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GEORGIA COLLEGE & STATE UNIVERSITY

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From the driveway to D2: Sisters reunite at GC

When Sydney and Sadie Cleveland found themselves checked into a GC basketball game together, for the first time after high school, it was just like old times for the two sisters. 

 

“One of the first times we played together for college, she passed me the ball and cut to the basket, and as soon as I caught it, I saw her cut, and I gave it right back and scored and got fouled,” said freshman Sadie Cleveland.

 

This wasn’t the first time Sydney assisted Sadie during a game, but it was the first time the feat had been accomplished with both playing as members of the GC women’s basketball team. The moment merited a brief celebration by the sisters. 

 

“We ran and hugged and jumped all over each other,” Sadie said. “Our coaches called a timeout, and he asked if that was the first time we scored together because we were acting like it was the first. It was just funny because everyone was just laughing at us and so excited.” 

 

Both sisters started playing basketball at a very young age—kindergarten and first grade—and they were hooked almost immediately. 

Despite being only two years apart in age, Sydney said that she didn’t play much organized basketball with her sister until Sadie’s freshman year of high school when Sydney was a junior.  

Once the sisters found their way onto the court of North Hall High School, they soon fell in love with the sport and with playing together. 

 

“She’s my favorite teammate,” Sadie said. “I love playing with her.”

 

Sydney rebounded this feeling about her sister, saying that when given the choice, she always picks her sister to be on her team first. 

 

“I know how good of a ball player she is,” Sydney said, “and I wanted her on my team.” 

 

However, during high school, Sydney tore her ACL twice, and the two sisters only played together for a year before Sydney moved off to GC to begin her collegiate basketball career.

 

But during Sydney’s sophomore year at GC, she soon caught wind that Sadie was getting attention from GC’s coaching staff. At the beginning of the recruitment process, Sydney said she was on the fence about the whole recruitment process.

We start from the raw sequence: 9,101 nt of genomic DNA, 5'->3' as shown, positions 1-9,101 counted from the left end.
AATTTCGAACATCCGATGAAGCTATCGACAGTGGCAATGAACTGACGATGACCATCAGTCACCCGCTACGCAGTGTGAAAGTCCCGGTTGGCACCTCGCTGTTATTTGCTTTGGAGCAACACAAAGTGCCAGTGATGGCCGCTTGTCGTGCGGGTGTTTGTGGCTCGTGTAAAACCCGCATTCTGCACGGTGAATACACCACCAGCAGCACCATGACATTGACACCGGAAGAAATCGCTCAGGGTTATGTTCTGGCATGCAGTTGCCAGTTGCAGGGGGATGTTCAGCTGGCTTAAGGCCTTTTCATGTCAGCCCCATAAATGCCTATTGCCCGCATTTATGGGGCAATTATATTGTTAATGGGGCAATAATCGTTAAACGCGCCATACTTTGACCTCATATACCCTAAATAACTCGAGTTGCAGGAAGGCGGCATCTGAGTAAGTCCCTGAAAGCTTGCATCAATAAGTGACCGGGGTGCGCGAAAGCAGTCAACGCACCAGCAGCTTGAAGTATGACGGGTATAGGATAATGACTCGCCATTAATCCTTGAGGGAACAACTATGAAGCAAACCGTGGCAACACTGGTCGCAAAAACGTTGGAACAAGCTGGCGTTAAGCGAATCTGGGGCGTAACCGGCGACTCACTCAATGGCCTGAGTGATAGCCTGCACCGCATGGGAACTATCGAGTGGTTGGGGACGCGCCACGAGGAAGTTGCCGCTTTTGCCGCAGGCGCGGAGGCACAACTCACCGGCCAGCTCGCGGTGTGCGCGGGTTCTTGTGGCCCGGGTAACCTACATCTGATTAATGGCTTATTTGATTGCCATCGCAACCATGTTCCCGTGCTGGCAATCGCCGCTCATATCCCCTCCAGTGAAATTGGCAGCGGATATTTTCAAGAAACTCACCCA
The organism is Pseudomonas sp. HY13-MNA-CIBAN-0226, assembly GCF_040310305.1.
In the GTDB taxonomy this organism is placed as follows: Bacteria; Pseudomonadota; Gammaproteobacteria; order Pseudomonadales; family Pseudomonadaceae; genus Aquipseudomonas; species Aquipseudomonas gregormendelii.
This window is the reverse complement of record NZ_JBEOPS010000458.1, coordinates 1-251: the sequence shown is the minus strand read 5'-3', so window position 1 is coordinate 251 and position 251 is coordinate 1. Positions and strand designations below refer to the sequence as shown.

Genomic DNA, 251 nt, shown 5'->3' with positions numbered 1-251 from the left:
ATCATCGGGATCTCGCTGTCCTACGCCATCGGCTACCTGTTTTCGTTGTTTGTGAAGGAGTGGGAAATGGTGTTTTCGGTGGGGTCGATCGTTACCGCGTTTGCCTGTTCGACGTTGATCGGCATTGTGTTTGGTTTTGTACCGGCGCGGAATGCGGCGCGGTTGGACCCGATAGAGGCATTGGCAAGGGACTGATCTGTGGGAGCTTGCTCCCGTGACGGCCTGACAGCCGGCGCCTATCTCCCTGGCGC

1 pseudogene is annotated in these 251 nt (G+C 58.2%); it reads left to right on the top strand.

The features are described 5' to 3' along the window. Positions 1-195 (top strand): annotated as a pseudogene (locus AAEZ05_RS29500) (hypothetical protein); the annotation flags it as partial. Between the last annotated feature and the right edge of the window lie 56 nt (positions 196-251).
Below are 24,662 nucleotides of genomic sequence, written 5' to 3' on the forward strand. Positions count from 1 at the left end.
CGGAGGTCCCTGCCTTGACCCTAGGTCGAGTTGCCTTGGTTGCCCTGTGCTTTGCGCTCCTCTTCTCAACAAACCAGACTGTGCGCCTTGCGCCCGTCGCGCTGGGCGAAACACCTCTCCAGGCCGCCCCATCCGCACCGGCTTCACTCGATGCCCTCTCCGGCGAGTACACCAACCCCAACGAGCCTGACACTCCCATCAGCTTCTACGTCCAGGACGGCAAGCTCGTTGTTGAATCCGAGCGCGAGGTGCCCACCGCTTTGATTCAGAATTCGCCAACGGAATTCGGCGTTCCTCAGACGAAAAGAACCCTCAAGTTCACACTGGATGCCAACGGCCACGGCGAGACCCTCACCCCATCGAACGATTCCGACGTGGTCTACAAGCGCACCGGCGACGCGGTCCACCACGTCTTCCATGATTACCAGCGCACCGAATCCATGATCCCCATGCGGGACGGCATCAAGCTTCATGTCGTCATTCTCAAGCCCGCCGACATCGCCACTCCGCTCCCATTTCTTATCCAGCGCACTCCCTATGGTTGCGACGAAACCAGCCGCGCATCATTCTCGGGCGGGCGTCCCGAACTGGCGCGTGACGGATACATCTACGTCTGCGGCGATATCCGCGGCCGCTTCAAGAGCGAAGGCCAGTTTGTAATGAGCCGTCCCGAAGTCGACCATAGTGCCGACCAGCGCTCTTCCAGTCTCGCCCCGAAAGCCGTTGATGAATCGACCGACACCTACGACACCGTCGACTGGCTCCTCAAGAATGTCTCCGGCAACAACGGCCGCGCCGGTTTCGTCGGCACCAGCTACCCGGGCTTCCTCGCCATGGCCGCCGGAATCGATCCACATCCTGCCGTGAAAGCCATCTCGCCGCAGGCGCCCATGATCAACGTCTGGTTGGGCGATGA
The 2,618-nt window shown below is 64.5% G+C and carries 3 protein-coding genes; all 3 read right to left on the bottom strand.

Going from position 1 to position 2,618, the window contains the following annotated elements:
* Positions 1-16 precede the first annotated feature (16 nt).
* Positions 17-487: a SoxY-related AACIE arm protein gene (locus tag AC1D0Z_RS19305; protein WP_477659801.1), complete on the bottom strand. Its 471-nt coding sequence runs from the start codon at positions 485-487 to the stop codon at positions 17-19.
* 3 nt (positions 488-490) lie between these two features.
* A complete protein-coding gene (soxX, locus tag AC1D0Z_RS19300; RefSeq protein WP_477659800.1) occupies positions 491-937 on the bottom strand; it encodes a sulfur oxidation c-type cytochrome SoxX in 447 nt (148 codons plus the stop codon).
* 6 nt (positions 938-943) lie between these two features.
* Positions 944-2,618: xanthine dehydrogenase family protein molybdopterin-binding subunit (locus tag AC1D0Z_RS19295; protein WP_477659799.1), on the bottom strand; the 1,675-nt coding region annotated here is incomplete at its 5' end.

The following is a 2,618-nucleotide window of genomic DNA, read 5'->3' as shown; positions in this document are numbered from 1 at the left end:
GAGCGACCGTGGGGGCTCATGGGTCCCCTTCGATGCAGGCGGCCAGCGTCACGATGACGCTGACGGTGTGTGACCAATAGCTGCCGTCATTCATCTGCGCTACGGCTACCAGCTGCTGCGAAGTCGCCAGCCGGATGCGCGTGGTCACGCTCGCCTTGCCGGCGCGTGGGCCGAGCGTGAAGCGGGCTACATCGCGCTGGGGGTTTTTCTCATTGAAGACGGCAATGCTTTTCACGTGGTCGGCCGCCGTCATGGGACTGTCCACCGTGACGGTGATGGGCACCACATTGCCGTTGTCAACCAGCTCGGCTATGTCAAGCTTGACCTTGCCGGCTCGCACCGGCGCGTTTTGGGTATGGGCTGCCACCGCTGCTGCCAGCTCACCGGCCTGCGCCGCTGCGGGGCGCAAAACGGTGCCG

“When she first started getting recruited, I was upset because I was like, ‘Man, she’s always copying me and everything I do,’” said the elder Cleveland.

 

However, once Sadie arrived on campus and the two began playing together once again, Sydney said that their friendship blossomed even more. 

 

“We actually spend a lot of time together here, whether it’s meeting for lunch between classes, going to dinner or going over to her house to play cards with her and her roommates, we do a lot together,” Sadie said. “I mean, we give each other space, and we don’t bother each other too much, but we have found a balance to where we spend time [together] but also have separate lives.”

 

On the court, the two have also found a balance between competing against one another and sharing advice with the other to improve for next time. 

 

“Sydney shows Sadie the ropes and does a good job at leadership,” said teammate Ta’Asia Wright. “She gives her confidence. Sydney is a great example for Sadie, and Sadie is going to follow in her footsteps once Sydney leaves.”

 

Like Wright, Bobcats head coach Maurice Smith marveled at the leadership Sydney Cleveland has brought to the team and her sister on the court, and he also praised the high-character attitudes both sisters embody. 

 

“We are talking about two high-character young ladies,” Smith said. “I want my two daughters to have what they have—discipline and character—but their leadership has transformed this team, especially Sydney’s.”

 

Smith also added that Sadie possesses the tools to be a great leader as well. 

 

“It’s going to take time for her to be comfortable and develop those tools,” Smith said. “Those sisters embody the most productive, successful person somebody could be.” 

 

Sadie also mentioned that her sister provides basketball-related advice and pointers to her on how to cut to one side better or to pass the ball better in a certain play. 

"Sydney is a great example for Sadie, and Sadie is going to follow in her footsteps once Sydney leaves."

-Teammate Ta'Asia Wright

“When Sydney guards me, she gets all up in my case, which she knows I hate,” said Sadie. “But I know that the reason she is doing this is to teach me that opposing players aren’t going to let up, so why should I?” 

 

And even though the two sisters aren’t seeing many minutes on the court together right now, Sydney said it’s only a matter of time before her sister joins her and starts competing for major minutes on the hardwood. 

 

“Her being a freshman and her getting used to the team, yeah, she might not be getting playing time right away, but I know she’s a great player, and her time is coming,” said Sydney. “So when it comes to that time, and we are on the court together, it’s going to be light’s out.”

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